My own suspicions about Mr. Rove being the source of your information date back to the Bush/Quayle Presidential Campaign in 1992. As a Texas journalist, I had heard Mr. Rove's constant complaining about the state of the campaign in Texas. He was a consultant to Bush/Quayle, and was reporting to Rob Mosbacher, Jr. When you wrote a column about the campaign being in disarray, and poorly managed, those of us in the Texas press corps immediately suspected Mr. Rove as the source of your information While you have denied that is the case, your column sounded very much like the kind of carping Texas political reporters had been hearing from Mr. Rove for many weeks. Of course, we were not the only people who were suspicious. President George H. W. Bush, who cannot abide disloyalty, chose to fire Mr. Rove for the indiscretion.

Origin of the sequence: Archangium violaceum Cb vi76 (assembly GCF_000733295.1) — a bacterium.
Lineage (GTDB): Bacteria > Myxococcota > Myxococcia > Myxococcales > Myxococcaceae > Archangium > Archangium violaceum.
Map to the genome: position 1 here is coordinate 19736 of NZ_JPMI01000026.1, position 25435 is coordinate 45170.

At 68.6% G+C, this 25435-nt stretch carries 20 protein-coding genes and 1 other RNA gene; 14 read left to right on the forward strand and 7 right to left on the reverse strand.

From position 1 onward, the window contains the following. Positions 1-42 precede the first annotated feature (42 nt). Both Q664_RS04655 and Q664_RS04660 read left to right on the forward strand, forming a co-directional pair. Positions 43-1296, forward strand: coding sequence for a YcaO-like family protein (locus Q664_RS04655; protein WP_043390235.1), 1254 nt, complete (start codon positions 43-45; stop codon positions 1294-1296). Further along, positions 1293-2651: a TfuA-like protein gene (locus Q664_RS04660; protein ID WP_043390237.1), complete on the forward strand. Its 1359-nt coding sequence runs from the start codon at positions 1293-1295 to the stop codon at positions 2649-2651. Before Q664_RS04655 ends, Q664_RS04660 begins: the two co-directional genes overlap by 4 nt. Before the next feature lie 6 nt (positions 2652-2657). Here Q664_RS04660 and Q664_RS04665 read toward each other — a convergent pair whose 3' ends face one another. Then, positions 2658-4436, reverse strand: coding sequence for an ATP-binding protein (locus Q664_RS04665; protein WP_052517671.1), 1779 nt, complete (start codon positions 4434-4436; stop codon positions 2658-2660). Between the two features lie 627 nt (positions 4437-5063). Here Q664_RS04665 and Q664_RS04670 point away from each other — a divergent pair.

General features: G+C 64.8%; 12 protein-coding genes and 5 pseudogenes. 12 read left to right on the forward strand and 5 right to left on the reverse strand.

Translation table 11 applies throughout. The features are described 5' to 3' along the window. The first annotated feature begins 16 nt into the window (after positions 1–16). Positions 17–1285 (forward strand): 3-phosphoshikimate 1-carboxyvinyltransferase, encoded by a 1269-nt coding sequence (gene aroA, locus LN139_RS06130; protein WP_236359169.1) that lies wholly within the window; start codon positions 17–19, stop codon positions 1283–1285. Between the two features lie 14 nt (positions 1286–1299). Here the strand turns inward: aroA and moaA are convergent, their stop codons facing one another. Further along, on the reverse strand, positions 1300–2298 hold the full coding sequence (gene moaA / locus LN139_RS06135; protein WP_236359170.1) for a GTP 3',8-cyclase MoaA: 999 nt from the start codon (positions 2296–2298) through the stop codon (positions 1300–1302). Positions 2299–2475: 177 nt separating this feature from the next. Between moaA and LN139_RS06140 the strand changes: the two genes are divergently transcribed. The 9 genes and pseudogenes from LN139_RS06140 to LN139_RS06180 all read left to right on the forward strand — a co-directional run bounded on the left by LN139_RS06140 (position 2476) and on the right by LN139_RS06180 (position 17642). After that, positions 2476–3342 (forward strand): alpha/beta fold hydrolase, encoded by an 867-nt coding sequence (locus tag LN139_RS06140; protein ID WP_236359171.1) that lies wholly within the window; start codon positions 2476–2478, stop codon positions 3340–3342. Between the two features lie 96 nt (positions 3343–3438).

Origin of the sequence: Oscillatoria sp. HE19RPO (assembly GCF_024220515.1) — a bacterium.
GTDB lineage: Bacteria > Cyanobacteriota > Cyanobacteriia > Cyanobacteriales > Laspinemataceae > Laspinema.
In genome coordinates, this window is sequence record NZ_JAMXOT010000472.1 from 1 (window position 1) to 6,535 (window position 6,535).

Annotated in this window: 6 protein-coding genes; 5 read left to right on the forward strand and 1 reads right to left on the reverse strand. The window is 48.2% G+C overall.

Journalists in Texas are, not surprisingly, convinced that Mr. Rove gave you Ms. Plame's identity. We know how he works. Reporters in high-profile positions in Texas were constantly leaked information by Mr. Rove, and it always served his political or professional goals. In some cases, Mr. Rove used spurious rumor in attempts to try to destroy business competition, and even the reputations of former friends who had somehow aggrieved him. In Washington, Mr. Rove's motivations for such a leak were clear. The White House had kept a lid on data from the intelligence community, which contradicted the Bush administration's arguments for war with Iraq. Ambassador Wilson's refusal to countenance a lie likely prompted Mr. Rove and the White House to "out" his wife, and send a message to any intelligence officer who thought about going public with research that might undermine the Bush agenda for war.

    And now, Mr. Novak, the resolution of this crisis is in your hands. Think about your country, not your career. Give up the leaker, and retire, ending your journalism career with the same honor you brought to your profession, before you made this terrible misstep.


    James C. Moore
    Co-author of "Bush's Brain: How Karl Rove Made George W. Bush Presidential"

    James C. Moore is a frequent contributor to BuzzFlash.com.

    SEE: [ LEAK-GATE ]


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    This White House Scandal Finally Tips the Scale!